“What are you doing?” comes Johanna’s puzzled voice from behind me as I crawl under my covers. I curl up on my good side, facing away from her.

“Going to bed,” I grumble. “Turn the lights down, will you?”

“But…” She is seemingly lost for words for a moment, and when she speaks again her tone is still confused, but also imploring. “Katniss.” I grunt to indicate I’m listening, but I don’t move. “Look, I don’t know what I did to piss you off, but I need you with me right now.” I painfully swallow the lump in my throat that has just sprouted at her words and try to battle the fluttering of my heart. She probably doesn’t mean she needs me in particular. She just needs some person to hold her. As much as I want that person to be me, I want even more for her to say I’m the only person she wants with her. But I know she won’t. “Are you on your period or something?” she teases, reverting back to her old habits. “You’ve never been this easily offended.”

“I’m not offended,” I shoot back. “Or at least I wasn’t until you brought up my menstrual cycle.”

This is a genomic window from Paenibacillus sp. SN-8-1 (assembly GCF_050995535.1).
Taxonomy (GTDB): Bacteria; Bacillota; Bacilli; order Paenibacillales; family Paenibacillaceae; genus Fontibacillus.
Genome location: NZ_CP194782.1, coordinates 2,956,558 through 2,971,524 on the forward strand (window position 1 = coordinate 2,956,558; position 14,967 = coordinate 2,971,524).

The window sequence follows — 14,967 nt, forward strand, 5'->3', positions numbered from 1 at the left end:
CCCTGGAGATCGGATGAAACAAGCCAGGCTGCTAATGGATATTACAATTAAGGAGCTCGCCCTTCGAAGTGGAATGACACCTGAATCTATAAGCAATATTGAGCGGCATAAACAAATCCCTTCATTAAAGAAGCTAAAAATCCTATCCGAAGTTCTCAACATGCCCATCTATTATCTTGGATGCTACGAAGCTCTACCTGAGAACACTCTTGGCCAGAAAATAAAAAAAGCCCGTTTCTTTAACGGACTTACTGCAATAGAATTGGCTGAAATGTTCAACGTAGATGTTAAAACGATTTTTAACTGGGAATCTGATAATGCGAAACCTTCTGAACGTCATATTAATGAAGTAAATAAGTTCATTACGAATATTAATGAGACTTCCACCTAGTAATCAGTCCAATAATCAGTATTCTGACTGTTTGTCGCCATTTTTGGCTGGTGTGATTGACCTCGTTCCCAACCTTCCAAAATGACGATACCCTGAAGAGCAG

“Then why are you upset?” What a stupid question. Only hours ago, I witnessed someone I care about having a flashback far more traumatic than any I’ve ever experienced, and I felt absolutely powerless to help her. In fact, I made it worse by restraining her. I know those few minutes were much worse for her than they were for me, but now that I am finally giving myself a moment to reflect on it, I realize I’ve been on edge ever since that first lightning strike. Seeing Johanna in such a vulnerable and perhaps even endangered state made me realize how important she is to me, much like how seeing Gale lying bloodied on my kitchen table and Peeta dead on the jungle floor brought their importance to light. And those feelings I’ve just discovered are confusing and overwhelming, especially in combination with the effect she has on me physically, which I cannot say either of the boys really have. Combine all of that with Johanna’s words and other relationships making me feel so small and insignificant, and it’s far too much to process. My nerves are beyond frayed.